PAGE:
— — Eerste expertmeeting over multldisciplinair samenwerken tussen academici en praktijk.
Dit artikel is alleen beschikbaar in het Engels.
In recent years there have been many attempts to make the knowledge (not only products but also the ideas and techniques) developed in universities and media labs more readily available to the professional sector and the wider community, and vice versa. The English term for this is ‘knowledge transfer’ and across Europe the most developed economies have developed a raft of projects, incentives and policies aimed at connecting universities in more vivid and effective ways to business and the wider community.
However anyone actually involved knows the difficulties in making productive dialogue between the academy and the professional sector work in practice. University research can seem to exist in a different world, with different routines, formats and most importantly, a different pace. Many academics will argue that their distinctive value will only remain if these differences are protected. However there are many working in universities who would actually like more contact with the industrial sector but are hampered by insufficient knowledge of how things are actually done in business. For those working in industry who wish to have more access to university research, academic knowledge is difficult to access. Moreover, reading academic papers is not the same as reading professional magazines, and academic conferences are very different from business seminars. Academic knowledge is often not readily applicable in business situations. Translation is called for, but this is not easy to provide.
There is no shortage of productive and imaginative initiatives that make it their business to support the different communities in a search of ‘common ground’. But is it really ‘common ground' that is required? In this meeting we will test the very opposite proposition - that the most productive outcomes occur when these very different communities risk using one another’s territory to occupy uncommon ground. It is the fresh perspectives emerging from this conceptual shake up which lead to innovation.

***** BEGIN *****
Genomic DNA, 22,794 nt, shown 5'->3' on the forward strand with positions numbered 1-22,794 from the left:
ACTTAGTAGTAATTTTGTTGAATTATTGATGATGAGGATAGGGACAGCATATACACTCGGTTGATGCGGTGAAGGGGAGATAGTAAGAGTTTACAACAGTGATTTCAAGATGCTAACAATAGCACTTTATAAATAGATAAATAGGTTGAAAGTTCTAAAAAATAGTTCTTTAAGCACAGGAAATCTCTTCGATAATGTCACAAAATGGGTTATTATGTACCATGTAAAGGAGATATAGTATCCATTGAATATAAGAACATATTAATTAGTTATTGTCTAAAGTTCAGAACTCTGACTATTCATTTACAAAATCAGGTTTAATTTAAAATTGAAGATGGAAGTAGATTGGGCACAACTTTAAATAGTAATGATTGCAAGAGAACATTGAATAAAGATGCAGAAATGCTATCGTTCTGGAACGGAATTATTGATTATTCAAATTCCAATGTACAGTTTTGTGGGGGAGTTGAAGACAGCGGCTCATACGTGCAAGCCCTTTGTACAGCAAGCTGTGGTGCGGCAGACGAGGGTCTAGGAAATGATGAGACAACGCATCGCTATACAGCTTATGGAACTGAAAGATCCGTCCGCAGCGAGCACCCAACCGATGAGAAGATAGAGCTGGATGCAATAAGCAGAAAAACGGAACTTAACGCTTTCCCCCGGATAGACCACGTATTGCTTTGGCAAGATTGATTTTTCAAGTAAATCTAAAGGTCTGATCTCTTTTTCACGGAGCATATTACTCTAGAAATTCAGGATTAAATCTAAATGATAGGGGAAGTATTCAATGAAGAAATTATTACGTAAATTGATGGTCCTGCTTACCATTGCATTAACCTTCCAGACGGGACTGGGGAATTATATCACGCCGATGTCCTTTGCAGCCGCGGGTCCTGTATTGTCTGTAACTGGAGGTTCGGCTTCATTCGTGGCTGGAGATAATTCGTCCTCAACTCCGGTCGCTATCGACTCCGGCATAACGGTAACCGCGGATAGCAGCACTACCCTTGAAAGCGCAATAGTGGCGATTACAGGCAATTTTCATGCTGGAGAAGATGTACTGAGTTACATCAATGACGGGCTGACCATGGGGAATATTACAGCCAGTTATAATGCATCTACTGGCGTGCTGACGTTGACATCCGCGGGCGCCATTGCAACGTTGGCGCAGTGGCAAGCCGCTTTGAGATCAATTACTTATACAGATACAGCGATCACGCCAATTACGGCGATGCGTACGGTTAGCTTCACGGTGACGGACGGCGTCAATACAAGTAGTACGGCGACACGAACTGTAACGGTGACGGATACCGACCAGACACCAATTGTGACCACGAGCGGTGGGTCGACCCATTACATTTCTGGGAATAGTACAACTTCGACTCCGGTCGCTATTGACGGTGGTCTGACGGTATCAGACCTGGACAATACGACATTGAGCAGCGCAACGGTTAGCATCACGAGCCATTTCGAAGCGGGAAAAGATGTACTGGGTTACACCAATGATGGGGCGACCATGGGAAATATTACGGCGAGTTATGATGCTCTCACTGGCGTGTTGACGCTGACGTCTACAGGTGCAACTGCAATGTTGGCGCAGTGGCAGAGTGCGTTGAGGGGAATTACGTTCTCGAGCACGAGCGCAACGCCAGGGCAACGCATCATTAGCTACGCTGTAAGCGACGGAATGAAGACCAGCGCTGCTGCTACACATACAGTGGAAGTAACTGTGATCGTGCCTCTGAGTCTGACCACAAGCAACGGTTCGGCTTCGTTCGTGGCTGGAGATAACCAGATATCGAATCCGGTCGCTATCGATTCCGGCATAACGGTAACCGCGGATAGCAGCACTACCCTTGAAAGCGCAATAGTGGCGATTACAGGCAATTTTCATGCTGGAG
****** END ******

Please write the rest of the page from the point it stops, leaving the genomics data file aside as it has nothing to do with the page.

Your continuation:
Case Study Driven The concept of uncommon ground is a starting point, nothing more. Our meeting will be case study driven. Yes we are looking for new ideas useful formulations but they must emerge from the case studies. Theories are welcome but they are also disposable. By unpacking a small number of significant case studies, our goal is to go beyond a parade of “success stories??? to a sharp and productive examination of what constitutes a successful outcome. We will not focus on what it was about, but rather will try to understand what actually happens.
Case Study Presenters:
1. Creative Communities John Thackara, Design of The Times www.dott07.com and Doors of Perception www.doorsofperception.com
2. Mobile Bristol Erik Geelhoed, Hewlett Packard Labs, Bristol, UK and Clare Reddington, Watershed, Bristol, UK
3. Innovation Labs Matt Locke, BBC, London.
4. Tabletop gaming platform (Philips and HKU) Gerard Hollemans, Philips
5. Royal College of Art/Helen Hamlyn Research Centre Yanki Lee, research fellow, www.hhrc.rca.ac.uk
6. Garrick Jones, Lucid Group and London School of Economics www.lucidgroup.com
7. Sam Bucolo, Research and Development Director Australasian CRC for Interaction Design (ACID) and Associate Professor in Industrial Design, School of Design,QUT www.interactiondesign.com.au
Moderators: Tim Putnam, School of Art, Design and Media, University of Portsmouth, UK David Garcia, Utrecht School of the Arts, NL
Location and other events Uncommon Ground will be held at the Westergasfabriek culture park, a unique industrial heritage location in the city of Amsterdam. The meeting takes place on the eve of an international conference on the theme of crossmedia called Picnic 2006. www.crossmediaweek.org